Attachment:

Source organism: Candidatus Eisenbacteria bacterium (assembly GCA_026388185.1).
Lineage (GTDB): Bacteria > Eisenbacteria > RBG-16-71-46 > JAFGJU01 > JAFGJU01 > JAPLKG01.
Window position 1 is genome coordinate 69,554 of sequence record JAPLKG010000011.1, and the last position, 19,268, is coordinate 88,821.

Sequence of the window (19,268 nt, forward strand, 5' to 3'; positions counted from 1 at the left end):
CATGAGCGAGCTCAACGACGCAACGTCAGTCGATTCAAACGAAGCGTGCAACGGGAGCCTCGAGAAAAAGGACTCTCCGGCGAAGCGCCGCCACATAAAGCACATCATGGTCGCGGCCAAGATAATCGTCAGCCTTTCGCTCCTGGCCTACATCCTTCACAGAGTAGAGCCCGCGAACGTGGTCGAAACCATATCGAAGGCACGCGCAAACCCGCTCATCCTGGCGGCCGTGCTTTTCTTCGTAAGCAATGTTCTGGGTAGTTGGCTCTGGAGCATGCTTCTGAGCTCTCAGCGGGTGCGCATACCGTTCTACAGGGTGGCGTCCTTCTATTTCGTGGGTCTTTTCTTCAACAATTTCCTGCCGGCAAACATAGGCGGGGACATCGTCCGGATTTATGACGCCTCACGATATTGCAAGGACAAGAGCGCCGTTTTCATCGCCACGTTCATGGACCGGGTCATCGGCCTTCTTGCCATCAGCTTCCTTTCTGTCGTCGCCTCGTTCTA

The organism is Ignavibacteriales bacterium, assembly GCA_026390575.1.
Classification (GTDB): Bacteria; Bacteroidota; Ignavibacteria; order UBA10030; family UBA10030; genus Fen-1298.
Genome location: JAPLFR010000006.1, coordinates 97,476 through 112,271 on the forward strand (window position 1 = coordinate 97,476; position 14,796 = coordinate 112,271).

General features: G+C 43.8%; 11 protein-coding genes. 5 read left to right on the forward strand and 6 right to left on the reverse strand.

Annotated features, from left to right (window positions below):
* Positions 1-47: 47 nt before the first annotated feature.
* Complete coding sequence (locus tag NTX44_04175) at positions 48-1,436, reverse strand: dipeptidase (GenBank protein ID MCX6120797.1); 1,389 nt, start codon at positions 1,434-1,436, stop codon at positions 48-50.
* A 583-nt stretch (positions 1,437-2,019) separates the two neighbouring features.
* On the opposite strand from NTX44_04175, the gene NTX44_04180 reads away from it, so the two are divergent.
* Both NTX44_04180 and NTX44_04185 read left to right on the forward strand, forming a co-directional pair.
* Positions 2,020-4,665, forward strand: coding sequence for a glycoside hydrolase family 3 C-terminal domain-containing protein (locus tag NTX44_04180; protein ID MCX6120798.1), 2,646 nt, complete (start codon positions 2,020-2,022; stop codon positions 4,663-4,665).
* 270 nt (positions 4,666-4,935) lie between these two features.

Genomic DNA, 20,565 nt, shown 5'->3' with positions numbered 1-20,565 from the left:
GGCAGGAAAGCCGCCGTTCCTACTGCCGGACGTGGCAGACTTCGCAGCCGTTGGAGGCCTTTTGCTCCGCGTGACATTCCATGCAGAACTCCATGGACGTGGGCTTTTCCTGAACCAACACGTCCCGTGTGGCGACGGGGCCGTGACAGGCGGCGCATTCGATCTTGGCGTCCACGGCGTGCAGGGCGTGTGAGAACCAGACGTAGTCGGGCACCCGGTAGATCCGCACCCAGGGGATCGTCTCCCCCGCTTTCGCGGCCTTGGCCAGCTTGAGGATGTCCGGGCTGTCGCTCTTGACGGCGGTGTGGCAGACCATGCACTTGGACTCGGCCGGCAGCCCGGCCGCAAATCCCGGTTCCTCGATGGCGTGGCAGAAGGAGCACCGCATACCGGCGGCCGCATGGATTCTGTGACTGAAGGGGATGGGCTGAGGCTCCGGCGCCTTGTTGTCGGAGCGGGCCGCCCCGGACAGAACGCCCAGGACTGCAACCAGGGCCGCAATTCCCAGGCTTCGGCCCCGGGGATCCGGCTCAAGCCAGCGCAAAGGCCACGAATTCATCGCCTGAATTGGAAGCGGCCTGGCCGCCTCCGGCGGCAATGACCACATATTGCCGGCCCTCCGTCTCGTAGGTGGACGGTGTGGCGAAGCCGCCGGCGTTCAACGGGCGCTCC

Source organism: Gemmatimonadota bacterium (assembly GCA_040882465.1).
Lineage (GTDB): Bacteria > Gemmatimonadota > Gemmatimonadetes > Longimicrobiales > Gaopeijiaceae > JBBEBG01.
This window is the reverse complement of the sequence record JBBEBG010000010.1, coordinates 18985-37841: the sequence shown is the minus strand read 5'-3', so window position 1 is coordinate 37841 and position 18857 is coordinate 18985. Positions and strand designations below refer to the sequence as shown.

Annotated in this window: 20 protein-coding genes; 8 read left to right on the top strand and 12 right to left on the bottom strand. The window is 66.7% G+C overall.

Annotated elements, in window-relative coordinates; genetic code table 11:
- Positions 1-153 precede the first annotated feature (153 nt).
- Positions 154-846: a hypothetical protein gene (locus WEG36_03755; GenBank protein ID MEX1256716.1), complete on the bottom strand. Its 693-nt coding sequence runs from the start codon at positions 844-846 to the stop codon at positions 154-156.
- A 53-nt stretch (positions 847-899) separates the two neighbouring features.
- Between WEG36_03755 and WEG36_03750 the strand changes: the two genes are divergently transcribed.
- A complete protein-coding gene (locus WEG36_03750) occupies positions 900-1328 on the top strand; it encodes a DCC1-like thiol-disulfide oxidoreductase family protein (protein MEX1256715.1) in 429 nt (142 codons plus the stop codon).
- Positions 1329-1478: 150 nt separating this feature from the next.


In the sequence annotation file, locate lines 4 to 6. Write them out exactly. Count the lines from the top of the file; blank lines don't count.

Sequence of the window (19,268 nt, forward strand, 5' to 3'; positions counted from 1 at the left end):
CATGAGCGAGCTCAACGACGCAACGTCAGTCGATTCAAACGAAGCGTGCAACGGGAGCCTCGAGAAAAAGGACTCTCCGGCGAAGCGCCGCCACATAAAGCACATCATGGTCGCGGCCAAGATAATCGTCAGCCTTTCGCTCCTGGCCTACATCCTTCACAGAGTAGAGCCCGCGAACGTGGTCGAAACCATATCGAAGGCACGCGCAAACCCGCTCATCCTGGCGGCCGTGCTTTTCTTCGTAAGCAATGTTCTGGGTAGTTGGCTCTGGAGCATGCTTCTGAGCTCTCAGCGGGTGCGCATACCGTTCTACAGGGTGGCGTCCTTCTATTTCGTGGGTCTTTTCTTCAACAATTTCCTGCCGGCAAACATAGGCGGGGACATCGTCCGGATTTATGACGCCTCACGATATTGCAAGGACAAGAGCGCCGTTTTCATCGCCACGTTCATGGACCGGGTCATCGGCCTTCTTGCCATCAGCTTCCTTTCTGTCGTCGCCTCGTTCTA

The organism is Ignavibacteriales bacterium, assembly GCA_026390575.1.